Chapter 24 The Origin of Species

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What is a species?
Evolution theory must also explain
how species originate.
Darwin’s “Mystery of mysteries”
In the Galápagos Islands Darwin
discovered plants and animals
found nowhere else on Earth
Speciation, the origin of new
species, is at the focal point of
evolutionary theory
 Evolutionary theory must explain
how new species originate and
how populations evolve
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Fig. 24-1
How did this flightless
bird come to live on
the isolated Galápagos
Islands?
Microevolution consists of
adaptations that evolve within a
population, confined to one gene
pool
 Macroevolution refers to
evolutionary change above the
species level

 Example
– the appearance of
feathers during the evolution of
birds from one group of dinosaurs
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1. Anagenesis
 ana
= new, genos = race
 Accumulation of heritable
changes that gradually
transforms a species into a
species with different
characteristics
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2. Cladogenesis
 klados
= branch, genos = race
 Branching evolution in which a
new species arises from a
population that buds from a
parent species
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Species is a Latin word meaning
“kind” or “appearance”
 Biologists compare morphology,
physiology, biochemistry, and
DNA sequences when grouping
organisms
Fig. 24-2a
Similarity between different species
Fig. 24-2b
(b)
Diversity within
a species
Diversity
within
a species

How many species of African
Violets are here?
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The biological species concept states
that a species is a group of populations
whose members have the potential to
interbreed in nature and produce
viable, fertile offspring; they do not
breed successfully with other
populations
Gene flow between populations holds
the phenotype of a population together
Fig. 24-3c
Does gene flow
occur between
widely separated
populations?
Grey-crowned babblers
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Reproductive isolation is the
existence of biological factors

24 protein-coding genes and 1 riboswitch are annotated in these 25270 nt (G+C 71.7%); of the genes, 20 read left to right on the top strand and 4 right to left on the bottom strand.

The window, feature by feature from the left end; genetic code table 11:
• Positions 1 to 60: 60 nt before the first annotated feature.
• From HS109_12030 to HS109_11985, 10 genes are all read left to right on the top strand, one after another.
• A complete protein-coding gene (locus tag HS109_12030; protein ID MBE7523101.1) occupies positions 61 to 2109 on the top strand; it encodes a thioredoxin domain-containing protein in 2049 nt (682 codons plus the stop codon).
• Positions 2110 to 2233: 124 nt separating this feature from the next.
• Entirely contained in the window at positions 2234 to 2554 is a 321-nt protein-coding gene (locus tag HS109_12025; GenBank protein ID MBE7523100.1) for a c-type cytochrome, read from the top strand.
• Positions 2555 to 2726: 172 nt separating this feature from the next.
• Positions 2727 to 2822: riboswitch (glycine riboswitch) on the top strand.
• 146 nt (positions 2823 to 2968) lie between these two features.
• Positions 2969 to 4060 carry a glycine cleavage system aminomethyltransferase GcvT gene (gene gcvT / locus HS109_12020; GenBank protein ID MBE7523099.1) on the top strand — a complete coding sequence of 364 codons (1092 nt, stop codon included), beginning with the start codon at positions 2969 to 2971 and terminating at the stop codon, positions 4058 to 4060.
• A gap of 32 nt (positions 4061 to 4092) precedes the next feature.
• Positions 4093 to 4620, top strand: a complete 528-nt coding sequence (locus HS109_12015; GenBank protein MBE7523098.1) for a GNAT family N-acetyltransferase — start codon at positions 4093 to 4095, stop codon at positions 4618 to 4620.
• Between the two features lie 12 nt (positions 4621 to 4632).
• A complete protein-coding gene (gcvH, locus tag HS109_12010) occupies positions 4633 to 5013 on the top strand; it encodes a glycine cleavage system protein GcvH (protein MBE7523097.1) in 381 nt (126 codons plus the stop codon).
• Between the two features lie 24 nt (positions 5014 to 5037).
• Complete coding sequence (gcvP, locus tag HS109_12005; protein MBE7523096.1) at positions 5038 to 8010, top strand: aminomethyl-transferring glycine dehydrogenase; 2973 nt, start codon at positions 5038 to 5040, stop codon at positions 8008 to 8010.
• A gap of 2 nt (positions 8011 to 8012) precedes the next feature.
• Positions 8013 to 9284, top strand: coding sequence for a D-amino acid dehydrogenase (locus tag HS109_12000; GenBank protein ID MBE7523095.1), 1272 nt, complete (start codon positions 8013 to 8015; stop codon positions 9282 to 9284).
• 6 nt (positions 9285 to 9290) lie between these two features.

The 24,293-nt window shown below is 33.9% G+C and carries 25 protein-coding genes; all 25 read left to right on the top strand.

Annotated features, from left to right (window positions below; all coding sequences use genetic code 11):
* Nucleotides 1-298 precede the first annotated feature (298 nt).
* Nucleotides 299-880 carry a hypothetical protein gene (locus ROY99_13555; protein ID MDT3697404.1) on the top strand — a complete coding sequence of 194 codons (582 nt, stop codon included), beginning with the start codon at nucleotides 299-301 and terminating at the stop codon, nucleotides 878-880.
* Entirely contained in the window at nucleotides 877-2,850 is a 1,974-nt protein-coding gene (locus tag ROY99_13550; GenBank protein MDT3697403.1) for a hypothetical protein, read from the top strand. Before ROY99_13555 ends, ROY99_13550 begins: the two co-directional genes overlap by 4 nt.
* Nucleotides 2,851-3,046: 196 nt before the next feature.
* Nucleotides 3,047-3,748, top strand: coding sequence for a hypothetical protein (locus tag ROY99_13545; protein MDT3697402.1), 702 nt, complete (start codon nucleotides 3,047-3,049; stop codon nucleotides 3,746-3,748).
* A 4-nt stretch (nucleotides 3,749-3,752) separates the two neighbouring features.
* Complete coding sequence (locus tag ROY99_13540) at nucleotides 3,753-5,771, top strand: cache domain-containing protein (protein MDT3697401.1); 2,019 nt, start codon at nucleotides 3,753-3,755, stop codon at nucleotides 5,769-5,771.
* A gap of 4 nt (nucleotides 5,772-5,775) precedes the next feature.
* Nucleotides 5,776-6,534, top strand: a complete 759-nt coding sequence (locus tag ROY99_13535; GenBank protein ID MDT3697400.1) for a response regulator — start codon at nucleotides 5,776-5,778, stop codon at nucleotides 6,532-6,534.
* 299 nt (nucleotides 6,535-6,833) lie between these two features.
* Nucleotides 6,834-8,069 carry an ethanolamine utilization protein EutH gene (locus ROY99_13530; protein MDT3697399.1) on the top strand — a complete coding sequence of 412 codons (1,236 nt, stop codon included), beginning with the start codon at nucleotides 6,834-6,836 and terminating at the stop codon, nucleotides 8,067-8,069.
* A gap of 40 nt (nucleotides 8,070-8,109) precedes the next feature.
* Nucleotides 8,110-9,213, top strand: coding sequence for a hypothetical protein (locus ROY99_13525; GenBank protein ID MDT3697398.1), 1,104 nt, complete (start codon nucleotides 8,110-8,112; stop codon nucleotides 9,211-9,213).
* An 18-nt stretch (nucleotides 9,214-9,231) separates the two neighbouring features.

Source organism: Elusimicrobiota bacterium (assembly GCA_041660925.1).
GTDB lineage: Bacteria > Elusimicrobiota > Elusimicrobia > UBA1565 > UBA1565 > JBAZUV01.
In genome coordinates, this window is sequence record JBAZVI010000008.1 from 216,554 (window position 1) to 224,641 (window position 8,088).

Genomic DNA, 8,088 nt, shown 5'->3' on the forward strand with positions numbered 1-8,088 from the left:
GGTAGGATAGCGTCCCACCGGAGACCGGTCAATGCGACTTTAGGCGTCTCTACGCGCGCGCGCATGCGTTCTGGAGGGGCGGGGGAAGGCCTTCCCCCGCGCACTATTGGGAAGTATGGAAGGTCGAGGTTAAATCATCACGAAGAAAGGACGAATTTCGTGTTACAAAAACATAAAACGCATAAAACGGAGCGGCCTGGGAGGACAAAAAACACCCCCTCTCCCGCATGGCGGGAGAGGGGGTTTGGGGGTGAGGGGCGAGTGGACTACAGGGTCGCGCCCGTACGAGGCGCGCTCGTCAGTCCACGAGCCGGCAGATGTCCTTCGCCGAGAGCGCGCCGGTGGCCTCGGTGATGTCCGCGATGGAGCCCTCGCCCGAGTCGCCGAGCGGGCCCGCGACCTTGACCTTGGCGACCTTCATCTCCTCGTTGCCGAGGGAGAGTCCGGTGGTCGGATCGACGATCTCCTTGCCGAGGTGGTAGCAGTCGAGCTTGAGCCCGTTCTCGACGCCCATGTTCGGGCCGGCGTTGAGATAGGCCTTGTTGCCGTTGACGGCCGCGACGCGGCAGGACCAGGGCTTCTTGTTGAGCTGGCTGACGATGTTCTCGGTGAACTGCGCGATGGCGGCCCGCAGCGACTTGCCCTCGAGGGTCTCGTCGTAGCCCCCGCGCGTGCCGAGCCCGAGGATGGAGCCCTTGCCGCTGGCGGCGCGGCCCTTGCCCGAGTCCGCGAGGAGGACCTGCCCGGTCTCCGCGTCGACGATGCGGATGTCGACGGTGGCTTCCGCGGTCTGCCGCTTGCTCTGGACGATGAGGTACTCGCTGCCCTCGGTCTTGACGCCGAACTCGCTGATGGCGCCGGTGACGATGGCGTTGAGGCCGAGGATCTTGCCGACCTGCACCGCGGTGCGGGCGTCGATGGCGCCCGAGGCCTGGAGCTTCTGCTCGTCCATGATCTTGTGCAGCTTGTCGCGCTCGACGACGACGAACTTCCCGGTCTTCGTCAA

(barriers) that impede two species
from producing viable, fertile
offspring
Hybrids are the offspring of crosses
between different species
Reproductive isolation can be
classified by whether factors act
before or after fertilization
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Prezygotic barriers block
fertilization from occurring by:
 Impeding different species
from attempting to mate
 Preventing the successful
completion of mating
 Hindering fertilization if
mating is successful
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Postzygotic barriers prevent
the hybrid zygote from
developing into a viable, fertile
adult:
 Reduced hybrid viability
 Reduced hybrid fertility
 Hybrid breakdown
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Habitat isolation: Two species
encounter each other rarely, or not
at all, because they occupy
different habitats, even though not
isolated by physical barriers
Water-dwelling
Thamnophis
Terrestrial
Thamnophis
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Populations live in different
habitats or ecological niches.
Ex – mountains vs lowlands.
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Temporal isolation: Species that
breed at different times of the
day, different seasons, or different
years cannot mix their gametes
Eastern spotted skunk
Western spotted skunk
(Spilogale putorius)
(Spilogale gracilis)
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Breeding
seasons or
time of day
different.
Ex – flowers
open in morning
or evening.